Happy April Fools’ Day, folks. I was originally thinking maybe I’d write something in the spirit of the day… like falsely post that I’m finally pregnant, or Bill and I are divorcing. But then I realized that I generally find April Fools’ Day annoying, at best. I mean… sometimes, the jokes and stunts are relatively amusing, but I mostly think silly fake postings about major life events are kind of stupid.
I will admit that it’s funny when Ritter Sport comes up with gross sounding chocolate combinations. Below is a screenshot of what they did in 2019…
Euro Wings also had a funny April Fools’ joke today…
And some time ago, NPR had a pretty good joke about people who don’t read before they react or comment. I used that joke at another time during the year, and sure enough, I got someone… Then, I promptly blogged about the phenomenon.
But I don’t want to write about April Fools’ or the inane shit I’m going to see as my fellow Americans wake up and start posting their crap. I posted last night that I think more Americans should zip it. And I stand by that opinion. 😉 You readers might think I ought to zip it, too, but since this is space I pay for, I’m going to preach on with my bad self. 😀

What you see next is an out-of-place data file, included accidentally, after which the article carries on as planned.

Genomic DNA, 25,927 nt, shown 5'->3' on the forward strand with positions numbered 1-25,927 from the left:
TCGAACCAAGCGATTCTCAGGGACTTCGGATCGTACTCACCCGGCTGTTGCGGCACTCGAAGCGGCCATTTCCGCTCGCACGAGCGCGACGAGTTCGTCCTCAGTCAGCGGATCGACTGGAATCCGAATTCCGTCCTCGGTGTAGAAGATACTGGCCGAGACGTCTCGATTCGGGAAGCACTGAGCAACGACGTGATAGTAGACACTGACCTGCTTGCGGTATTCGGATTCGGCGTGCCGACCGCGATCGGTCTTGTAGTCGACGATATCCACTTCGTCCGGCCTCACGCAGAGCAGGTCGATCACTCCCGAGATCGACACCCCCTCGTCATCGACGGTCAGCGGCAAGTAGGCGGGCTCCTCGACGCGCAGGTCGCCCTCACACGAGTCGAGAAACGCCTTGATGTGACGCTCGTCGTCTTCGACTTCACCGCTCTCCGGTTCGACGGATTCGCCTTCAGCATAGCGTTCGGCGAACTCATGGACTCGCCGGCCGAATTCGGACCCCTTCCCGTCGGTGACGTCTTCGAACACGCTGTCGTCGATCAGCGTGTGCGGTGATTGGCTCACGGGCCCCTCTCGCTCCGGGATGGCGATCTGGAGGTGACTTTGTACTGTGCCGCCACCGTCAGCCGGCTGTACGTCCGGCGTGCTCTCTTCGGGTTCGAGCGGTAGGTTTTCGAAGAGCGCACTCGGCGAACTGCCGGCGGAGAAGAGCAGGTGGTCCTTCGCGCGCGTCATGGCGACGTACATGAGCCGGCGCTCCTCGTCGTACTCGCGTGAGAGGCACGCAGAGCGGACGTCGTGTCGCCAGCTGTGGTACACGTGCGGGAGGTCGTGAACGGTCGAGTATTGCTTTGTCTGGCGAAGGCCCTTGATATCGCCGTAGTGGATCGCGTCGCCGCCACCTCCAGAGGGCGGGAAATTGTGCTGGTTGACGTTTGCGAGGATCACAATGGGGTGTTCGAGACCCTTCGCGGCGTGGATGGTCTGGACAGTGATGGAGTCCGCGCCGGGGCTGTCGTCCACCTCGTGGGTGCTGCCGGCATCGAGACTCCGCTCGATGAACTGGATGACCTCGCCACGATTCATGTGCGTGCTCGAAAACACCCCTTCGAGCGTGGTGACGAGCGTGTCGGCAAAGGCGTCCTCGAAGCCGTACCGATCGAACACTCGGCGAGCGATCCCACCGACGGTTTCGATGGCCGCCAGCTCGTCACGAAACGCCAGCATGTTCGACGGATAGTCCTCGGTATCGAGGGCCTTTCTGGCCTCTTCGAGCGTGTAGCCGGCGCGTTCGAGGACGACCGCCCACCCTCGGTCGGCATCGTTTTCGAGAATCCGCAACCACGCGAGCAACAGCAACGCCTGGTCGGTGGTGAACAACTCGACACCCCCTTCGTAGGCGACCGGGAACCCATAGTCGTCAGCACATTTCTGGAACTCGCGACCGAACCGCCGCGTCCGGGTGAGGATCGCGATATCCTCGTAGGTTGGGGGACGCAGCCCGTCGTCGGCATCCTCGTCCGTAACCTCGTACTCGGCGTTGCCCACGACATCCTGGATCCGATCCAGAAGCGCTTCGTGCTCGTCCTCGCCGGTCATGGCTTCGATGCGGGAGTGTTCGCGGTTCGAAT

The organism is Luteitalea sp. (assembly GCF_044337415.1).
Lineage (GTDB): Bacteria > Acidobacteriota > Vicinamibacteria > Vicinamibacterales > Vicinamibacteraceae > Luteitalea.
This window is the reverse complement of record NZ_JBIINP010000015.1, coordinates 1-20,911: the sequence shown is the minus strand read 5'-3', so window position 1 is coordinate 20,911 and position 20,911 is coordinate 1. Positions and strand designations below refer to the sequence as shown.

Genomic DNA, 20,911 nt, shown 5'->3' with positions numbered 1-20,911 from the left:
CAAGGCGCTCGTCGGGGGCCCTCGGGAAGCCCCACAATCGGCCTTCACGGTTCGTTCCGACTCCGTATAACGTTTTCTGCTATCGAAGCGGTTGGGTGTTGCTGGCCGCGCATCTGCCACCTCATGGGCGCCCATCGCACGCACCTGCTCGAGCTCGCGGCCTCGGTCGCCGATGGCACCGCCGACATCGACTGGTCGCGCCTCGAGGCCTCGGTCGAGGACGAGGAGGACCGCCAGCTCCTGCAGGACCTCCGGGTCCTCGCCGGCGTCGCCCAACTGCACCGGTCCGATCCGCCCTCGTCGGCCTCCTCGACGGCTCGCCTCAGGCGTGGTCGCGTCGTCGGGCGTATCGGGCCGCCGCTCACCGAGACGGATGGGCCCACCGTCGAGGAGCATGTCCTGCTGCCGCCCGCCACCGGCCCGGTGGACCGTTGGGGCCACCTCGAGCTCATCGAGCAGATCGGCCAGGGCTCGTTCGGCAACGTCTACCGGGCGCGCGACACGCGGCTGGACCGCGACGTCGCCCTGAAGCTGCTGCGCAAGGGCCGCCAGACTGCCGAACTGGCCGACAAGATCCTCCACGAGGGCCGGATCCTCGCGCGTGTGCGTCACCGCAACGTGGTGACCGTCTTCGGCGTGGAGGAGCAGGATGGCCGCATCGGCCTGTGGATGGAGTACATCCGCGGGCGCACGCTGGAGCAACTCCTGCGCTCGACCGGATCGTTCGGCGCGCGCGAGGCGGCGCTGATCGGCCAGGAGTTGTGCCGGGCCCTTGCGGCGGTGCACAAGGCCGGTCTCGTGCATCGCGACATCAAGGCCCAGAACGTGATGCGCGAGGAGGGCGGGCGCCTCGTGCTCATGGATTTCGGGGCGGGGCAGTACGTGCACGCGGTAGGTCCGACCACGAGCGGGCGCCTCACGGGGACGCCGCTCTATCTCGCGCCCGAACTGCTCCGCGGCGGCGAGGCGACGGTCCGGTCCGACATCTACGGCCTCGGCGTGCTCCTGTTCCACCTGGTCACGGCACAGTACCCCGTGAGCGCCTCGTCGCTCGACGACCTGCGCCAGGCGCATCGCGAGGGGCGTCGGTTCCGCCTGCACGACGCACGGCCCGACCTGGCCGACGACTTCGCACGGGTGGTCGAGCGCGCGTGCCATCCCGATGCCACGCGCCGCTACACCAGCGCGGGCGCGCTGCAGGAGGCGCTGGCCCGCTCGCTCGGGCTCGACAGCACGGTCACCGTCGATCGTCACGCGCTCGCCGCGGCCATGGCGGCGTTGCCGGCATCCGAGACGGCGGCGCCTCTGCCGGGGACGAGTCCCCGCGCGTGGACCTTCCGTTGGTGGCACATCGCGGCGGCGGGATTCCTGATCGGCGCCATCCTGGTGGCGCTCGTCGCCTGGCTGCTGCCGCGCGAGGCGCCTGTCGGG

So what about that title, then? What’s it about? Well, it’s about a 1979 era gymnastics video I watched on YouTube yesterday. I love to watch old school gymnastics, which were less about powerful tumbles and more about artistic expression. I also find the former Soviet Union fascinating.
I happened to catch this video that featured some of the greats of that era– Nadia Comaneci, Emilia Eberle, Kathy Johnson, and Elena Naimushina. Sadly, Ms. Naimushina died suddenly in 2017, but in 1979, she was about 14 years old. She was a great gymnast, so she was interviewed by American sportscaster, Charlie Jones. Charlie Jones was born in 1930, and died in 2008. In 1979, he was pushing 50.
At about the 2:36 mark, Jones says “Every pretty girl that I interview, always kisses me right here on the cheek.”
Elena laughs as the translator does her job. Then, after a shy giggle, she says “That is something that you can look forward to after the competition.” Then Jones and Elena share a laugh… har-dee-har-har-har!
I was actually a little shocked as I heard Mr. Jones request a kiss from the young gymnast. But then I remember the 70s, and how kids were often pressured to let adults kiss them. Eddie Murphy had a whole 80s era routine about it.